Note that the following blog post promotes a tool that is currently not centrally supported by UTS
Finding the right teammates for a group assignment is challenging at the best of times, but has been made worse by COVID-19. Social distancing has stripped students of many opportunities to meet each other and assess whether they would work well together.
Enter Great Minds, a new tool designed by and for UTS teaching staff to help students find teammates for large group assignments. It is a web-based application that asks students to share short video clips to explain their idea for the assignment (eg. the topic they want investigate or the start-up they want to pitch). A round of peer review and investment provides rapid feedback to improve and refine ideas, and then a final showcase reveals the ideas that received the most investment.
Sophisticated AI measures the similarity of the submitted ideas, ensuring that students are exposed to and review the ideas that are most similar to their own (i.e. the ones they are most likely to find interesting and most likely to have an informed opinion about). An optional feature allows the subject coordinator to form groups around the best ideas, and allocate members to each group based on how similar their ideas are.
So far, 643 UTS students have shared their ideas on Great Minds, and received 2534 reviews of their ideas. In post-use surveys, 93% of respondents felt that the experience of using Great Minds was worthwhile. Only 7% would not recommend that their subject coordinator use it again, and the main concern cited was the quality of peer feedback used to rate and rank ideas. Future improvements are planned to address these concerns by teaching students how to provide for constructive feedback.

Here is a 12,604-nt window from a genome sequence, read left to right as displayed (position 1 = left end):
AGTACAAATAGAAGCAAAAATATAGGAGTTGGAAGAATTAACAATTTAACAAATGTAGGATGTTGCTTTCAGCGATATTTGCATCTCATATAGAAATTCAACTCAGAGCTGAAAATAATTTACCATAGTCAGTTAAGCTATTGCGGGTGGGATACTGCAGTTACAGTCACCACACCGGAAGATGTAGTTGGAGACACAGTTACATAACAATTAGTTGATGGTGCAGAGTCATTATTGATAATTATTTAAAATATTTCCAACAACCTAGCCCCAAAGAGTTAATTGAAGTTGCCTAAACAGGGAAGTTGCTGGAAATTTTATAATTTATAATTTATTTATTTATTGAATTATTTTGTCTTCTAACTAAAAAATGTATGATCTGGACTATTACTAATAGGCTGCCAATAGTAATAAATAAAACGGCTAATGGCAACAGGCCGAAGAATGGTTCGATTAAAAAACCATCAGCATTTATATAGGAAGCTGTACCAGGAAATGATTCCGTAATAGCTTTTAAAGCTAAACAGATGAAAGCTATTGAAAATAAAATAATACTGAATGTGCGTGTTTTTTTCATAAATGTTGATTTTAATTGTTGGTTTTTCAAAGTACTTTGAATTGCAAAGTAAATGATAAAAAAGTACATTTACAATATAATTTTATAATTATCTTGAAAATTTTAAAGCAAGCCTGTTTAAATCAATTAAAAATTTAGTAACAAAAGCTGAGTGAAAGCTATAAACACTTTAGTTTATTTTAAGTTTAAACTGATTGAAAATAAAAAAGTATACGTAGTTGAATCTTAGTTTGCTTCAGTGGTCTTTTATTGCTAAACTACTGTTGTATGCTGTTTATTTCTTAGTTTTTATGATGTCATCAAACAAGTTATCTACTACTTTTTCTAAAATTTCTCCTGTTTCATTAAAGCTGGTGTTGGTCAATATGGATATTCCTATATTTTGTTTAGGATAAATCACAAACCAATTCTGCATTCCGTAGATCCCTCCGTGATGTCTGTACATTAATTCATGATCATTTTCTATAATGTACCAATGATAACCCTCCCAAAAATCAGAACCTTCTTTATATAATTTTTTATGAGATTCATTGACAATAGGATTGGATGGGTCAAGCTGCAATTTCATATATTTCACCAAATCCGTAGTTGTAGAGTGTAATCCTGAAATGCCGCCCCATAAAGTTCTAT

Some positive comments we’ve received in these surveys:
It enables me to learn about other students’ interest topics and learn many novel video recording skills.
I liked the fact that great mind was able to show me fellow students with similar ideas with such great relevance and accuracy.
Feedback was useful, great platform for hosting a subject or maybe useful for some sharing similar ideas, community help and support.
Great Minds is free for UTS staff and students – simply sign in with your UTS email address . If you are a subject-coordinator and your subject includes a large, self-directed group assignment, then get in touch!
Great Minds was designed and developed by David Milne, a lecturer in the School of Information, Systems and Modelling. Many thanks to Sojen Pradhan (48270 Entrepreneurship and Commercialisation), Fazeh Karimi (32563 IT Professional and Society), and Gnana Bharathy (31247 Collaborative Business Processes) for being early adopters and providing essential feedback.